At the beginning of your program, trycalling

__cilkrts_set_param("stack size", "4000000");

to specify that worker stacks should be about 4 million bytes.
Does that fix the problem? If not, we would be interested in getting an example code that illustrates the error.


I have this test case now, it runs fine sequentially, it also runs fine with CILK until you place the value15081 as a CLI parameter. The value is used in order to construct a tree with the given number of nodes (the nodes are all chained together without any branches in this case). I tried to change the stack size as recommended, but nothing helps here, the application still goes down at this point (I even tried something ridiculous large like 128 MiB, but nothing helped).
What does help is trying to make the tree balanced though (uncomment the commented out stuff in the make_tree function to build a balanced tree).

If you use the value 15081 (this is on my system, not sure if it is consistent on multiple machines), you get the message "The Cilk Plus runtime system detected a corruption in its data structures. This is most likely caused by an application bug. Aborting execution." If you use a larger value, the application simply craches (in this case 17857 as parameter).


#ifndef NOCILK
#define cilk_spawn
#define cilk_sync
#define __cilkrts_set_param(a, b)

typedef struct tree_node_t {
  struct tree_node_t *left;
  struct tree_node_t *right;
  int val;
} tree_node_t;

long gNodes = 0;

tree_node_t *
make_tree(long nodes)
  if (nodes <= 0) return NULL;

  tree_node_t *node = malloc(sizeof(tree_node_t));
  if (!node) {
    fprintf(stderr, "out of memoryn");
  nodes --;

  node->left = make_tree(nodes/*/2 + (nodes&1)*/); // Add one if odd
  node->right = NULL;
//  node->right = make_tree(nodes/2);
  return node;

tag_tree(tree_node_t *node)
  long l, r;
  if (!node) return 1;
  l = cilk_spawn tag_tree(node->left);
  r = cilk_spawn tag_tree(node->right);


  node->val = l+r+1;

  return node->val;

main(int argc, const char *argv[argc])
  if (argc != 2) return 1;

  // __cilkrts_set_param("stack size", "128000000");

  long treesize = strtol(argv[1], NULL, 10);
  tree_node_t *root = make_tree(treesize);
  long res = tag_tree(root);

  printf("tree result: %ldn", res);
  return 0;

Thanks for the test case! It is quite helpful in figuring out what may be going on.

I believe you are running into a limit on spawn depth, rather than a limit on stack size. Every time a function f() is spawned in Cilk, f() uses not only space on the stack, but also pushes an entry onto the worker's deque --- a runtime data structure on each worker that Cilk uses to keep track of work that can be stolen. Every level of nested spawn pushes an additional element onto the deque, and your example overflows this deque for large enough inputs.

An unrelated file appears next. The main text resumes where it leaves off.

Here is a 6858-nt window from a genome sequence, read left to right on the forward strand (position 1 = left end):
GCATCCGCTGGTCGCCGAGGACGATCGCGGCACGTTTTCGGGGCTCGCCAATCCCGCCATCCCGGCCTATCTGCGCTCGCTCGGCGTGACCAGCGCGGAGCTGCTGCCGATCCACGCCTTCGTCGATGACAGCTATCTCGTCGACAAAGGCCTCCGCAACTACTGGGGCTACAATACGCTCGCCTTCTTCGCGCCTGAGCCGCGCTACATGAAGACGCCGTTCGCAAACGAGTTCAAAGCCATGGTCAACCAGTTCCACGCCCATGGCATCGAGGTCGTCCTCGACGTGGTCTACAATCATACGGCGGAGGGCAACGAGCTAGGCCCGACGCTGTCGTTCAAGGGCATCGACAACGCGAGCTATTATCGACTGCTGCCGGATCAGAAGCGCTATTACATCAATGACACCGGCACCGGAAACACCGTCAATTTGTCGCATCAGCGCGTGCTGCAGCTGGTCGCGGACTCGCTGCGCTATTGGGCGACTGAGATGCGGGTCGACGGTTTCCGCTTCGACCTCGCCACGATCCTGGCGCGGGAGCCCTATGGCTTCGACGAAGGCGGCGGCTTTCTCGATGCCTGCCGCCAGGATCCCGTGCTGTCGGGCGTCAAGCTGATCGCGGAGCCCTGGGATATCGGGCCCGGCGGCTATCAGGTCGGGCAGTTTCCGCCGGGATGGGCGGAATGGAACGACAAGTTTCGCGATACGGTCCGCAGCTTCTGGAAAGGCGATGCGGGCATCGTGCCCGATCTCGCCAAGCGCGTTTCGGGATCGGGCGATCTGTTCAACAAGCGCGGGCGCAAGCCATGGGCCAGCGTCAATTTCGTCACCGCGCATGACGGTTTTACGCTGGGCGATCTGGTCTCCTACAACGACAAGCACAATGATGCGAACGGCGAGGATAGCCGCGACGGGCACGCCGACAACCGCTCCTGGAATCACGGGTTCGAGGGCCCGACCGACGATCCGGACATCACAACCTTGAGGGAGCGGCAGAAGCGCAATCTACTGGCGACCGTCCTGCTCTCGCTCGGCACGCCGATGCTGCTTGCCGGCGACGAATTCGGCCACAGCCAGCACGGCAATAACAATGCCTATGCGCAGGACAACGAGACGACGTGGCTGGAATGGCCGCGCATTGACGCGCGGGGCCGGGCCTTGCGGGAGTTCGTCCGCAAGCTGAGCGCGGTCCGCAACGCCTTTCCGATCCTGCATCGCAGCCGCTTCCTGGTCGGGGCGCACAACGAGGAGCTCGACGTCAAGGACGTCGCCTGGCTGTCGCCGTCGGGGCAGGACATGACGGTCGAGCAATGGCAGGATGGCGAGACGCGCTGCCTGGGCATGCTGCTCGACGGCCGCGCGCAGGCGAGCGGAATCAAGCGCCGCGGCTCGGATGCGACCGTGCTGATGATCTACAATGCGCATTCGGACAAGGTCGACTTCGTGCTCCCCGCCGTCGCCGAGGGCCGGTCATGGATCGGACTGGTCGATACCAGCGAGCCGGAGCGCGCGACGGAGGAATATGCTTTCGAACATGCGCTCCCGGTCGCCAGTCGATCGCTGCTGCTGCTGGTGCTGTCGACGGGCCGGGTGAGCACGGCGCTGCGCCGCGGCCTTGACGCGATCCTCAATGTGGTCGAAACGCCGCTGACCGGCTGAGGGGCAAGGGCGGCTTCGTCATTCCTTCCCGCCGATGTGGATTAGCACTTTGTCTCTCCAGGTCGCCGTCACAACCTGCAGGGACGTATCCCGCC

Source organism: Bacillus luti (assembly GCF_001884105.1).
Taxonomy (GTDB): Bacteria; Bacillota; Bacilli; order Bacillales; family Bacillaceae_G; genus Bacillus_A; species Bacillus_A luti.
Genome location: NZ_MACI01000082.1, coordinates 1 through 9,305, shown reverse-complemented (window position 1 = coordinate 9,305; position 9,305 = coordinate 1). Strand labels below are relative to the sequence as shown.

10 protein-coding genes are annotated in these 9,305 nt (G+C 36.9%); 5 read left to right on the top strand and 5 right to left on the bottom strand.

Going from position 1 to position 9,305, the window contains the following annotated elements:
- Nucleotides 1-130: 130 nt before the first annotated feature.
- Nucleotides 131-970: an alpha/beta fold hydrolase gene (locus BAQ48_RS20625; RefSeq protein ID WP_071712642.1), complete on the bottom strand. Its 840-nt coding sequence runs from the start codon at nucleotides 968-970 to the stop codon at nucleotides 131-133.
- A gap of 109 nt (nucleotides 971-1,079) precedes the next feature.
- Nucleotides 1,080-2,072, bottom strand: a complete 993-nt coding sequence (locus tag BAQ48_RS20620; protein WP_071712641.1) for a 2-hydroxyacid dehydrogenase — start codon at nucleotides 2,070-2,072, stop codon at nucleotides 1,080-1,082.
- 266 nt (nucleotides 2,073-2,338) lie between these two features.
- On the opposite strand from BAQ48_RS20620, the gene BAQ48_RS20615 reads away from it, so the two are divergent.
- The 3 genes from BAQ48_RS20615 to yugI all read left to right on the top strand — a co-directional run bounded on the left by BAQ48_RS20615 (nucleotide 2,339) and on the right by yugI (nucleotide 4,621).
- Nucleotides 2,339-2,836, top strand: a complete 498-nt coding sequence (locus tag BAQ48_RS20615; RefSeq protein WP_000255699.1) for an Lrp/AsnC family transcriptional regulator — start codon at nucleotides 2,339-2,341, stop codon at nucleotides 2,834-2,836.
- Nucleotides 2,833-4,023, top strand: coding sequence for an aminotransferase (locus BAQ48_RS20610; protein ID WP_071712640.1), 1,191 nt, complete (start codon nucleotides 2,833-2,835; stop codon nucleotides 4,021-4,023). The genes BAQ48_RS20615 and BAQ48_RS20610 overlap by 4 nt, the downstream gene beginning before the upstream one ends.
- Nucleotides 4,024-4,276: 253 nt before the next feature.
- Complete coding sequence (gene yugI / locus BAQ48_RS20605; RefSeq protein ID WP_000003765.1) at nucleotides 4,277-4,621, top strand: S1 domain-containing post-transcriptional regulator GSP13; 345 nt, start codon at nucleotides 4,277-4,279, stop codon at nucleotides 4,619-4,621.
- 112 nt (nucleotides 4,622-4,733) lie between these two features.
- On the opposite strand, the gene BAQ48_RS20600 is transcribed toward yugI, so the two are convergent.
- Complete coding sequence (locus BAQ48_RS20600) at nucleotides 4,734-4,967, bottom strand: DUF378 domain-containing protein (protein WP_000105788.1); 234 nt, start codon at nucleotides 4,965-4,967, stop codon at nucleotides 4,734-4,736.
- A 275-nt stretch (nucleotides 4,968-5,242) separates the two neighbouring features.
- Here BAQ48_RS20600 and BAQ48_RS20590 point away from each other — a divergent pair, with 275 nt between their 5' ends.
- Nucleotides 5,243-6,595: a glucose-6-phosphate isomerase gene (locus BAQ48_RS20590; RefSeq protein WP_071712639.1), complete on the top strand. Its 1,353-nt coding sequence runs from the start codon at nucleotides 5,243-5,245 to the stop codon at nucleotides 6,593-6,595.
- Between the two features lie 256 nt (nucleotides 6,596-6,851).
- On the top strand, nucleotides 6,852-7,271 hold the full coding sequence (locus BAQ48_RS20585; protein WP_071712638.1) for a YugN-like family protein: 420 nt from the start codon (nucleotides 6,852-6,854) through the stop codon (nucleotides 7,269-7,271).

Unfortunately, in the current runtime code, the deque is a fixed size.

In global_state.cpp, you should see the line

g->ltqsize = 1024; /* FIXME */

This indicates that you can nest spawns to a depth of about (roughly) 1024. When spawns are nested more deeply than about 1024, then runtime data structures may get corrupted in the current implementation.
Normally, most Cilk programs don't generate a large spawn depth. Spawning a perfectly balanced binary tree to a depth of 1024 would mean a tree with 2^1024 leaves. Because your benchmark generates unbalanced trees, however, you are much more likely to run up against this limit.

This limit on spawn depthis a more general issue with the current runtime. Aworkaround may be to increase g->ltqsize and recompile the runtime. Does that help?

Alternatively, depending on how much you know about the structure of the tree in advance, you might be able to change some of the "cilk_spawn" statements into ordinary function calls and decrease your spawn depth. You might alsobe able to track the depth of spawning in your codeexplicitly, and convert spawns to calls ifthis depth is too large? Both of these approachesreduce the available parallelism of the application though.


PS. Some other bits of information that may be useful:

  1. To create a balanced binary tree, the second spawn is unnecessary. You can write:

    l = cilk_spawn tag_tree(node->left);
    r = tag_tree(node->right);

  2. The __cilkrts_set_param("stack size") does not change the size of the normal C stack for user-created threads, but only the stacks created for Cilk worker threads. The initial thread for a program counts as a "user-created" thread, so you may also need to set the size of that C stack as well, using normal OS-specific mechanisms. (But you should only need to change this limit if your program also crashes serially, which doesn't seem to apply in your case.)